Piper’s dad has just got a new job at an elite private school. From her first day at Chumley Prep, Piper feels like she just doesn’t fit in. She navigates tricky interactions with bullies and tries out lots of different activities in a bid to win the school’s brand new Excelsior prize. This story tackles themes of belonging and potential, along with lots of humorous moments. It also features a female protagonist who loves science and astronomy, which is great for representation. It can help you and your class to imagine and explore the challenges around starting a new school.
Classroom activity: Talk about the mean girls at Chumley Prep, and how unwelcoming they were to Piper. Elicit ideas of why that might have been. Then, ask your students how they would welcome a new student to their school. What would they tell them? Where would they take them on a tour?
For more classroom activities, check out the teacher’s guide to Shine!
8. Pax by Sara Pennypacker
Peter adopted Pax as a baby fox, and they’ve been inseparable ever since. But one day, Peter’s dad joins the army, and Peter is sent to live with his grandfather, hundreds of miles from home. Before leaving, Peter’s dad makes him return Pax to the wild. Peter knows he’s supposed to be with Pax – so he embarks on a journey to find him. Meanwhile Pax is having adventures of his own. The main character in this novel experiences many big changes – leaving home, a change of caregiver, being separated from his fox – so there is a lot to unpack with your students.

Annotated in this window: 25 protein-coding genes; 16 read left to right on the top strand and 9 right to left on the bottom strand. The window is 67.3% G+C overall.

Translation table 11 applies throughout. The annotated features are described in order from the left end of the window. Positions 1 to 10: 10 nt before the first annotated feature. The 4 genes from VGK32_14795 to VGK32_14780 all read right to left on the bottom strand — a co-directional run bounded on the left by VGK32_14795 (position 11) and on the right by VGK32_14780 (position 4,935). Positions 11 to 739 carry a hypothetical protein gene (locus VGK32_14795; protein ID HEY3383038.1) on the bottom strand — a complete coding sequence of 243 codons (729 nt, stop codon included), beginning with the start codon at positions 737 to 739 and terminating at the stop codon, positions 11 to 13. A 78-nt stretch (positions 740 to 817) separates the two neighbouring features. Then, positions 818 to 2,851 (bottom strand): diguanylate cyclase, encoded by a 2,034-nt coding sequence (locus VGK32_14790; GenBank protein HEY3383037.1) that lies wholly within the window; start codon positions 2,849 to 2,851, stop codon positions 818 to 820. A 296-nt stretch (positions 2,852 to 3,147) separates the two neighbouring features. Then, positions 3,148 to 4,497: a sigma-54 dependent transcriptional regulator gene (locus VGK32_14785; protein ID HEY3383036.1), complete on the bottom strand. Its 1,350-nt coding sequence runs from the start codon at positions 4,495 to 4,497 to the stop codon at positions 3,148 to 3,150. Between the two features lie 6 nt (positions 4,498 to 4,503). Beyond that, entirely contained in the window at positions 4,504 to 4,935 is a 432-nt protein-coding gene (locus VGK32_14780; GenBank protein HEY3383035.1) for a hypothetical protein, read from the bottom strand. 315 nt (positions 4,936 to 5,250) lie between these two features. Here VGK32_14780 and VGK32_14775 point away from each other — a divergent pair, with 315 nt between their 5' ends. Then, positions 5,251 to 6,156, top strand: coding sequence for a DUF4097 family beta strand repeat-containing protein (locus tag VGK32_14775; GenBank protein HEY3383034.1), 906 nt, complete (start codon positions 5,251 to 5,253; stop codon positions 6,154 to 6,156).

Classroom activity: At the start of the book, Peter cries when he returns Pax to the wild, but then reprimands himself, calling himself a baby. This is a good opportunity to discuss gender stereotypes, expressing emotion and how to cope with big changes with your students.
Find more classroom activities in the teacher’s guide to Pax.
9. Nikhil Out Loud by Maulik Pancho
Nikhil is a thirteen-year-old who’s a minor celebrity for his role in a TV show. When he moves from LA to Ohio, he starts at a new school where he has to deal with his newfound fame, all while navigating his sexuality and dealing with family tension at home. This novel deals with important themes of identity, change and self-discovery, as well as the upheaval of moving and a new family setup.
Classroom activity: Compare Nikhil and his mum’s move (from LA to Ohio) with his grandparents’ experience of moving to a new country. Ask your students to talk about moving house/moving overseas, and the challenges they faced.
Find more discussion questions and activities in this teacher’s guide.
Reading has been shown to help students deal with uncertainty and anxiety, so learn more about how to create a reading culture in your school.